Today, Guangdong Hongtu Technology announced the successful production of its 6,800-ton integrated cast structure for new energy vehicle chassis, and will work with Tesla supplier Lijin Technology to develop a 12,000-ton casting machine, twice the specification of Tesla’s current casting machine for electric vehicle production.
Representatives from Nio and XPeng attended the Hongtu Technology press conference.
The large-scale casting process without heat treatment has been widely known since Tesla utilized its special formula aluminum alloy material. This improvement not only eliminates the need for heat treatment in the production of large castings, reducing production cycle time, but more importantly, avoids surface collapse and cracking problems caused by the heat treatment process.
Compared to traditional body stamping and welding processes, integrated casting can help reduce weight, reduce the number of parts and process steps, thus significantly reducing costs. For example, using integrated casting for the body of Tesla Model Y reduced the number of rear parts by 70.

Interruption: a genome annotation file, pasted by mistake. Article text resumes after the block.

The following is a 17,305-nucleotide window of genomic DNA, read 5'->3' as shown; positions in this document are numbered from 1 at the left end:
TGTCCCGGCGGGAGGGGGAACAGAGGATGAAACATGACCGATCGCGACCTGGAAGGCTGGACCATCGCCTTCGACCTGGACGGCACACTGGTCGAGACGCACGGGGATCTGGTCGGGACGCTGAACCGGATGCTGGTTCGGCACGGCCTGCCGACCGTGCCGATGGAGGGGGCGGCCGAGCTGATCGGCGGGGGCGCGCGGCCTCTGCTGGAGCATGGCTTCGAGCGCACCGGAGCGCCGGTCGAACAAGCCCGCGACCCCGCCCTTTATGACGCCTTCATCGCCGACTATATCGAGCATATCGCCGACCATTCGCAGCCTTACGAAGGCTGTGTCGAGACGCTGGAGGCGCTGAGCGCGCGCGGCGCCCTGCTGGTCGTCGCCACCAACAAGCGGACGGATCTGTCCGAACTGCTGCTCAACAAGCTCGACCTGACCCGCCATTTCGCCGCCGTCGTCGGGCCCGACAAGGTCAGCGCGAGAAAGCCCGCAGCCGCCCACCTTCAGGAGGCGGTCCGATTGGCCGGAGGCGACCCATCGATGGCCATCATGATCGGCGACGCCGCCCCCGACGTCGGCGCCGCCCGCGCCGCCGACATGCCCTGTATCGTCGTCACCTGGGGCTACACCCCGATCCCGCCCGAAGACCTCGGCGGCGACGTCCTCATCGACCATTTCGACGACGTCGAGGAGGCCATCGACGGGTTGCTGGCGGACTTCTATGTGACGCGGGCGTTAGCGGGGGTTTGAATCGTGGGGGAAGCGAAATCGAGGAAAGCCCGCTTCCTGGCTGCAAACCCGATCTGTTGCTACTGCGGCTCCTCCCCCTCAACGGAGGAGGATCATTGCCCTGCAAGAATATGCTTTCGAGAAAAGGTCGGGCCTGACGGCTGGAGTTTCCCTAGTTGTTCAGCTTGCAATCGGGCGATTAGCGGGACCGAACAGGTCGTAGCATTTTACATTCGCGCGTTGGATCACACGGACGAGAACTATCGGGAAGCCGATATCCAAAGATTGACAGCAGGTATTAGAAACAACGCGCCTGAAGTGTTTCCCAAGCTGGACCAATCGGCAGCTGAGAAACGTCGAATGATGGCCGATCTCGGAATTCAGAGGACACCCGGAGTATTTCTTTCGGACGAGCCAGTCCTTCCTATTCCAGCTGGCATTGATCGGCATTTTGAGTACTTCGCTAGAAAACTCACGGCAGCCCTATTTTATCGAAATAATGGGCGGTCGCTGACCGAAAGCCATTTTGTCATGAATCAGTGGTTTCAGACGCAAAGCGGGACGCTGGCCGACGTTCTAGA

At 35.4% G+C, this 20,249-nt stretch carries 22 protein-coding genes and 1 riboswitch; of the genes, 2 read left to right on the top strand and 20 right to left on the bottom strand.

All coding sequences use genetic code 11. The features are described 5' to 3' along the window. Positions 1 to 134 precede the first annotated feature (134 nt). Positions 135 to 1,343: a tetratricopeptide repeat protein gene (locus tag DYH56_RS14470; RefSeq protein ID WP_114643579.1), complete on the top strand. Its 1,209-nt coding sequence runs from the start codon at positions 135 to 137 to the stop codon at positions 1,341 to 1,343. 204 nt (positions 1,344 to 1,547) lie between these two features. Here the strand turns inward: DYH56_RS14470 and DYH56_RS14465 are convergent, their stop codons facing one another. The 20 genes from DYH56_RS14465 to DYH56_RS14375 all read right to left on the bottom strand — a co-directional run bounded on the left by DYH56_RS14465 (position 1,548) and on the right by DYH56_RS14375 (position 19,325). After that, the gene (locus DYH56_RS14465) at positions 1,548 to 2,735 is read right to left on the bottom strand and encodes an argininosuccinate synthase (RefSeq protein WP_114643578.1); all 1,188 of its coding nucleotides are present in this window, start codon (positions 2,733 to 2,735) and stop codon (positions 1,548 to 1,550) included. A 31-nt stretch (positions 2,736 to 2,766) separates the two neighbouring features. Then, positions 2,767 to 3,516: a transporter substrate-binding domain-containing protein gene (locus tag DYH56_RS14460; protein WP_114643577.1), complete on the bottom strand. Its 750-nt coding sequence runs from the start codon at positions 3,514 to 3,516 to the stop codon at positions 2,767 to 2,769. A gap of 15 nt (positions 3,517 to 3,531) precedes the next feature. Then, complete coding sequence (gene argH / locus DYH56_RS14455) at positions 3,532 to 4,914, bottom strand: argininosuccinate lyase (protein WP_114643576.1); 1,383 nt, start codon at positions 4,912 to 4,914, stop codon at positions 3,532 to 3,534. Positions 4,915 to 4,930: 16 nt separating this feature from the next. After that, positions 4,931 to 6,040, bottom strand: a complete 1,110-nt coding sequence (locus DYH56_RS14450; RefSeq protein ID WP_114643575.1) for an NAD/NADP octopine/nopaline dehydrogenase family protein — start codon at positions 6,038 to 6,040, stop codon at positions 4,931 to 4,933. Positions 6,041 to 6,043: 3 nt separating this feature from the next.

Tesla currently uses a 6,000-ton integrated casting machine to produce Model Y. Earlier media reports stated that Tesla will use an 8,000-ton integrated casting machine to produce Cybertruck.
At NIO Day, Nio confirmed that ET5’s rear floor-related parts will be cast in one piece. The company claims that compared with the all-steel welding process, this technology increases the vehicle’s torsional rigidity from 31 kNm/deg to 34 kNm/deg, reduces the weight of the vehicle’s rear by 30%, and adds more than 11 liters of trunk space.
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